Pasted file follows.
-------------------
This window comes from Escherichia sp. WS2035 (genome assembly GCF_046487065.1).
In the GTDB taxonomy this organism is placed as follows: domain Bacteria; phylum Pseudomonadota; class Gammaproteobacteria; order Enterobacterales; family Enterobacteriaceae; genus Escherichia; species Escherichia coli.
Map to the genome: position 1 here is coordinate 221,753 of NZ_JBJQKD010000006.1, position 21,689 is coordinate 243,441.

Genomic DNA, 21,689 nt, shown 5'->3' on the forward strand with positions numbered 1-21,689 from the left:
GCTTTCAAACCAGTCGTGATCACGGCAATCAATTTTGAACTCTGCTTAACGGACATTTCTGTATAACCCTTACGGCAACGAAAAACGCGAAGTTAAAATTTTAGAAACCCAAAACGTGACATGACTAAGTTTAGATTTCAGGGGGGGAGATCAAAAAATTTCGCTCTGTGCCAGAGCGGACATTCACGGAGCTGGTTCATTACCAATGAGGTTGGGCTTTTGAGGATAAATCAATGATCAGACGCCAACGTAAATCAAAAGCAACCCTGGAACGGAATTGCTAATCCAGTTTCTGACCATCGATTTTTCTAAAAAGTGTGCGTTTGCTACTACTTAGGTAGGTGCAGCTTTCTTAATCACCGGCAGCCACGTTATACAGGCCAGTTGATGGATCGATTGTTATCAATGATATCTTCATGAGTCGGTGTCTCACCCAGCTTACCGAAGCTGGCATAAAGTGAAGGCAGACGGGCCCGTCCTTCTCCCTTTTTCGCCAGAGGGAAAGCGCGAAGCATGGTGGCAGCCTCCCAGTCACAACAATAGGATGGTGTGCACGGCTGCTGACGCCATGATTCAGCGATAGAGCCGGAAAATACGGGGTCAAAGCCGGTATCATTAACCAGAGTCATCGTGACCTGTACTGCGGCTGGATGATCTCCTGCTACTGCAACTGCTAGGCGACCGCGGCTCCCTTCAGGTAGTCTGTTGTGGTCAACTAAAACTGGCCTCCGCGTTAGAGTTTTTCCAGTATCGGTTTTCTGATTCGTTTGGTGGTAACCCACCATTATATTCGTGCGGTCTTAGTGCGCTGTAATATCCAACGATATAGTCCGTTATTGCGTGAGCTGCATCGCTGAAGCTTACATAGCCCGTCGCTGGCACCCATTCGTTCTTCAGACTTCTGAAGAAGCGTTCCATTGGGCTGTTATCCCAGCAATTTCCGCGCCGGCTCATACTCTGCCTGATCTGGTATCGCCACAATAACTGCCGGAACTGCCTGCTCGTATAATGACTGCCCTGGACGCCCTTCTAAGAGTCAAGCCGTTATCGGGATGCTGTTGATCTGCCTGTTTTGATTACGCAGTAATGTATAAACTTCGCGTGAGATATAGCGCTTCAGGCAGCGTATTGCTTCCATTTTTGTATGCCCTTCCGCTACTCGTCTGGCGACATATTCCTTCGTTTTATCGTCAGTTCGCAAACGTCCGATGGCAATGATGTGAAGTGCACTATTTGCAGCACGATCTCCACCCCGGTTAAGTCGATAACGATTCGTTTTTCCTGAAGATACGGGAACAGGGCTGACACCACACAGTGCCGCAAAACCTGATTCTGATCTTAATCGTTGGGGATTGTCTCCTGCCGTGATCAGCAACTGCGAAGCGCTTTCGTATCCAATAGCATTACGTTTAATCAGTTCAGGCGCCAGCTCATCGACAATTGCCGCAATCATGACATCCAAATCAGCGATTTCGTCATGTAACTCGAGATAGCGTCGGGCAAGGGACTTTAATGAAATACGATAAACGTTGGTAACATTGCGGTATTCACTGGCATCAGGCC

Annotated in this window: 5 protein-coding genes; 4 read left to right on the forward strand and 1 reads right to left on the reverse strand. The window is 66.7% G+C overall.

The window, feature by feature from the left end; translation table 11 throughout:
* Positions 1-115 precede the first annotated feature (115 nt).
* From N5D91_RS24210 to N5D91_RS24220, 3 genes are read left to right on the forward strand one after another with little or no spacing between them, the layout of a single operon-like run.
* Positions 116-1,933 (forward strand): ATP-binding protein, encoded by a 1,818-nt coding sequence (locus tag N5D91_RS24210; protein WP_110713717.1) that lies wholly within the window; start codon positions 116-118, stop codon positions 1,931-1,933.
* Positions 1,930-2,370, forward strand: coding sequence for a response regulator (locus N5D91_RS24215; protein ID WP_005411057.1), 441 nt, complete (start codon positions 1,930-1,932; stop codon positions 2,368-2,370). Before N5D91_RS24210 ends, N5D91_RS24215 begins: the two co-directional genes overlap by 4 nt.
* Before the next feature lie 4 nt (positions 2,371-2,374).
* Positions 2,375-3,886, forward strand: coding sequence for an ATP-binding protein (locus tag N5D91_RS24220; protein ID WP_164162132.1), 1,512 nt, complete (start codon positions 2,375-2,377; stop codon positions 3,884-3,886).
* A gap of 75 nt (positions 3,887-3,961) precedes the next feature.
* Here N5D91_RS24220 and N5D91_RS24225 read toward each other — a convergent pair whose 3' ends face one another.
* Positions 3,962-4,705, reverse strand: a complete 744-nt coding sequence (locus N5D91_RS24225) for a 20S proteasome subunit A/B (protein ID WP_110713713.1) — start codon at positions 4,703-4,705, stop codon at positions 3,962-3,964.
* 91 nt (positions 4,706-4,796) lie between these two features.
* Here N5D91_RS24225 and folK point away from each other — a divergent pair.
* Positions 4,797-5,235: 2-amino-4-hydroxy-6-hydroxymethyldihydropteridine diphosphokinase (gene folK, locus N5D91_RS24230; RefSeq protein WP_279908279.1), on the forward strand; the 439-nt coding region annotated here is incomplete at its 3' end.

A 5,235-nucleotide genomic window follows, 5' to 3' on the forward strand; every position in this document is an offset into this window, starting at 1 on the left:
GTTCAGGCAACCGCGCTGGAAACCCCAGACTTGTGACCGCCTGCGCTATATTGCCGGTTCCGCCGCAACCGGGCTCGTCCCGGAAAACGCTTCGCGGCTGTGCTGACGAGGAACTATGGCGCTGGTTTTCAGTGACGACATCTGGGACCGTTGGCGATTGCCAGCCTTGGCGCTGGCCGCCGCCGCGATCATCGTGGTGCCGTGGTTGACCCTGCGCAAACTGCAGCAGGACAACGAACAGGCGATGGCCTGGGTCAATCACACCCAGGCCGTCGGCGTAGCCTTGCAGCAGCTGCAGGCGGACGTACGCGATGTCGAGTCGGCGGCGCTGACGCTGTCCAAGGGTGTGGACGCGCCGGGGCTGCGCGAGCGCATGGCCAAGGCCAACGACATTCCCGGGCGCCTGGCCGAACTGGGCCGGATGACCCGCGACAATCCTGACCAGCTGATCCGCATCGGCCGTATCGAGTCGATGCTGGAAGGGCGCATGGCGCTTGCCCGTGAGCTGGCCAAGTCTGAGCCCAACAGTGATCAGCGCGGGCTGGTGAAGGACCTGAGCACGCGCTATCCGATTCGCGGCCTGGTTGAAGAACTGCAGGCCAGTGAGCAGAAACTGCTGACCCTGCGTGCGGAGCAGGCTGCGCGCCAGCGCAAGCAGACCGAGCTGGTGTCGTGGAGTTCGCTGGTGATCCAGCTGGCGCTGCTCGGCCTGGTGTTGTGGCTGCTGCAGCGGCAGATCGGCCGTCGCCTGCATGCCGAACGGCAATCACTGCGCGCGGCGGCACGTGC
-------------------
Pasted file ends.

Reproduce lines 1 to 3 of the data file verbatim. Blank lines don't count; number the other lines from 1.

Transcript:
This window comes from Escherichia sp. WS2035 (genome assembly GCF_046487065.1).
In the GTDB taxonomy this organism is placed as follows: domain Bacteria; phylum Pseudomonadota; class Gammaproteobacteria; order Enterobacterales; family Enterobacteriaceae; genus Escherichia; species Escherichia coli.
Map to the genome: position 1 here is coordinate 221,753 of NZ_JBJQKD010000006.1, position 21,689 is coordinate 243,441.